On the Neoboards, the big question on everyone’s mind is: Who will be the winner? The traditional powerhouses (Darigan Citadel, Roo Island, Krawk Island, Kreludor, Lost Desert) have all claimed a title, along with two wildcard team who fought their way past to claim victory. Could Darigan Citadel, Krawk Island or even Lost Desert be the first repeat winner? Could Faerieland surprise everyone and take the cup after years as the doormat?


Former Winners

For me, the big question has nothing to do with who will win, but what gimmick will The Neopets Team implement in order to prevent the Altador Cup from becoming stale, and maintaining their brief increase in income? It should be noted that each year has brought something new and different to the Altador Cup. Roster Switch ups is the most basic way of bringing change, but even that is met with hostility, but the biggest changes are made to the tournament system itself.

The first year brought a knockout-style format with a Yooyuball-only focus. This system saw Kreludor get booted from the tournament early with a narrow loss to the team that would become the champions, Haunted Woods.

The second year introduced side games for extra points and an option for those who didn’t like Yooyuball, and more importantly, a double round robin system, where each team could face each other twice, and the best four would battle it out for the places on the podium in a 1v4, 2v3 format. The second tournament also saw the introduction of the newly discovered Shenkuu’s team, while Kreludor sat out.

The third year brought a revamp in the core game itself, with each character receiving their own sprites in game, and huge roster change ups with hard-to-animate Neopets, such as Rukis, Tuskaninnies, Peophins and Jubjubs being placed in the goalkeeper position, where the legs would remain static. Kreludor came back in, but Kiko Lake went missing. The finals were also given an overhaul, where instead of eliminated teams being forced to choose another, they would face off to determine their final placements.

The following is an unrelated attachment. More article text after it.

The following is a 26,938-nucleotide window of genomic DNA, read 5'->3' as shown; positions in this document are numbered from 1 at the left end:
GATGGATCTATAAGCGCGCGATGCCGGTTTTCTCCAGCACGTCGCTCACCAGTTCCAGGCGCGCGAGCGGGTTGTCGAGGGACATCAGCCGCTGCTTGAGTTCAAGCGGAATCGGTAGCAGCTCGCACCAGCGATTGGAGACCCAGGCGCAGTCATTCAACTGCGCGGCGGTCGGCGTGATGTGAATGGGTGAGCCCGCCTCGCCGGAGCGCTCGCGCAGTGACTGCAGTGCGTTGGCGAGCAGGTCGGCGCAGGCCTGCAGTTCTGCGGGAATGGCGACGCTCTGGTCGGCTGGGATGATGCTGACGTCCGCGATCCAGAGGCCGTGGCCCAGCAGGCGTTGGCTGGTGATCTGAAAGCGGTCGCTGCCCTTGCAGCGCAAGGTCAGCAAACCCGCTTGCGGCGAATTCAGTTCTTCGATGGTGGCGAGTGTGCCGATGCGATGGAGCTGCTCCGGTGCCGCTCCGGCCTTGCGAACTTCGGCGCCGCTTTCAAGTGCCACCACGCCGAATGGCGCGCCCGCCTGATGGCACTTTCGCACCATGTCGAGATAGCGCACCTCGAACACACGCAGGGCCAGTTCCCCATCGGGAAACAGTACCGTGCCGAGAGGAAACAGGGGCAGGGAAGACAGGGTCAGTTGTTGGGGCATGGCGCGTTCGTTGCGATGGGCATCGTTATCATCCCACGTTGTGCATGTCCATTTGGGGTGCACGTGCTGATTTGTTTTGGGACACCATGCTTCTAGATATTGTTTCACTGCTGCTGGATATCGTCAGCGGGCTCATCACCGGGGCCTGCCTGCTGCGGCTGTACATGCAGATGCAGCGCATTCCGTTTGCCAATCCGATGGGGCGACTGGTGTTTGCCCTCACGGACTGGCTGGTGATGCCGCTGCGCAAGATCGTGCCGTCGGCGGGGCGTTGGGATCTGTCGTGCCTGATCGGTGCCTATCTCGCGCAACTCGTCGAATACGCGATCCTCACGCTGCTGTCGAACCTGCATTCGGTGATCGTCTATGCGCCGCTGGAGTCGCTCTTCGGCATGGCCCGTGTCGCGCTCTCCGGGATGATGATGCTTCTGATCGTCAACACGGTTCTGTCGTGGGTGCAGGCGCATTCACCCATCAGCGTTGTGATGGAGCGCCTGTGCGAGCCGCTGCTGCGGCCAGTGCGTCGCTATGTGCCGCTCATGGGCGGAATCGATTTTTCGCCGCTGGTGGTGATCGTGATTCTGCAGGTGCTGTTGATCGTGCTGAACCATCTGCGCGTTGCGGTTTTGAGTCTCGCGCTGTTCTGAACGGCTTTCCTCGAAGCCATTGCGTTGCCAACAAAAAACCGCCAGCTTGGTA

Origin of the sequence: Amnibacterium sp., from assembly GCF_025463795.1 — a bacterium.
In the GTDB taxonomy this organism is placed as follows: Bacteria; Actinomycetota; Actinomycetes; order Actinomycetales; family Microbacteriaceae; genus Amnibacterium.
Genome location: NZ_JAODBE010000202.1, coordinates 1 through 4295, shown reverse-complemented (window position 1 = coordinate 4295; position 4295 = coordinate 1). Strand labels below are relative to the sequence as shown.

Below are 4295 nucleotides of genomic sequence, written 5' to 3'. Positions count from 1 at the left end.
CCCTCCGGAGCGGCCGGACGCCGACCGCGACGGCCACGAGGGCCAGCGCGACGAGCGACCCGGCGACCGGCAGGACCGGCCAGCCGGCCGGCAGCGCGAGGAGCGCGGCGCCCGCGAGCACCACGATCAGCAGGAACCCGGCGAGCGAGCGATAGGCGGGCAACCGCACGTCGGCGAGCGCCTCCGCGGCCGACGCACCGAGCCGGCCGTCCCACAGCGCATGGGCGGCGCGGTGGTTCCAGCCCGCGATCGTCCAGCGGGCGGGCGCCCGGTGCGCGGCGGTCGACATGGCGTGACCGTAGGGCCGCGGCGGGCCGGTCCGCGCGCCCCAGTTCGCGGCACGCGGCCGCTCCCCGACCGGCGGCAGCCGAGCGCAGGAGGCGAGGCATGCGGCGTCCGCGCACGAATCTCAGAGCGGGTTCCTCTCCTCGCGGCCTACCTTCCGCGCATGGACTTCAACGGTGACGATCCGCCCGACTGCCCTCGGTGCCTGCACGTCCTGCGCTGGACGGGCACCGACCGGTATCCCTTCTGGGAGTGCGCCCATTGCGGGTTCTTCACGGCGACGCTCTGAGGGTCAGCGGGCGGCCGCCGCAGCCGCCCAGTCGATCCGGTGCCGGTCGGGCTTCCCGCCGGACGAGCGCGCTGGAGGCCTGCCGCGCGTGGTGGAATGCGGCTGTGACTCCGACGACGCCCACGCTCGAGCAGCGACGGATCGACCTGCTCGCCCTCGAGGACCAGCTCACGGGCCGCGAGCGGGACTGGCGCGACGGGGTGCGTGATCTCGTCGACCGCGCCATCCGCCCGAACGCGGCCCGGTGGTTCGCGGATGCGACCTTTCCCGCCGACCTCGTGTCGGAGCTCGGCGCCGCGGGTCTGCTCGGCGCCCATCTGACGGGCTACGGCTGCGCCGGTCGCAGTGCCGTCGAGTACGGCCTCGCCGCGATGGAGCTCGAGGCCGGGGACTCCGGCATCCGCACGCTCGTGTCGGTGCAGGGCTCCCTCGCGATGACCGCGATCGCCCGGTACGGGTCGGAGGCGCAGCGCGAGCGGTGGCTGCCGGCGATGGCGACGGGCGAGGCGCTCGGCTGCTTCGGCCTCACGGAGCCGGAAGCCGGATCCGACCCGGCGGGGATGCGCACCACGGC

make some noise blue techo fan shootout showdown jelly chia slushie slinger red tuskaninny yooyu game characters

A variety of  games to choose from.

The fourth Altador Cup introduced a new side game – Shootout Showdown, which changed up the balance in the side-game scores. The NC challenge was also introduced where players could obtain exclusive Altador Cup items by completing a series of challenges. Brightvale was also benched so Kiko Lake could play in the Double Round Robin format.

The fifth Altador Cup saw the introduction of the Moltaran team and the consolation bracket. The introduction of break days was also introduced between rounds, giving players a much-needed break from continuous and tenuous playing. The tournament also featured achievements which could be obtained after achieving certain tasks, or just randomly. Dasher Soley also had a short-lived retirement, but returned for a final year (As a quick fix after TNT realised a Krawk wasn’t represented anywhere else upon his removal).

The sixth year brought another complete overhaul of the Yooyuball game, where players had to play a glitchy, key-board only game, complete with power ups. The NC challenge was also replaced by the VIP passes we have today. We also saw the introduction of a sixth (!!!) Kiko amongst the team rosters, causing many players to call out TNT on laziness on account of the simplicity of animating and drawing Kikos.

Obligatory Meme.

Last year Yooyuball was significantly upgraded with the implication of both a keyboard and a mouse option, and a vast majority of the glitches. The tournament was also dramatically shortened when Double Round Robin system was replaced by the immensely unpopular bracket system, where some teams faced each other four times, and others did not face each other at all. Bonus days were also introduced.

Now as we enter into our eighth year, what can we expect in terms of changing it up. How will TNT work out the kinks in the bracket system? Will the Double Round Robin return? Can we expect the addition of another side game? In a matter of days, the answer will be revealed, and will no doubt be met with hostility and objections. Until then, we must wait.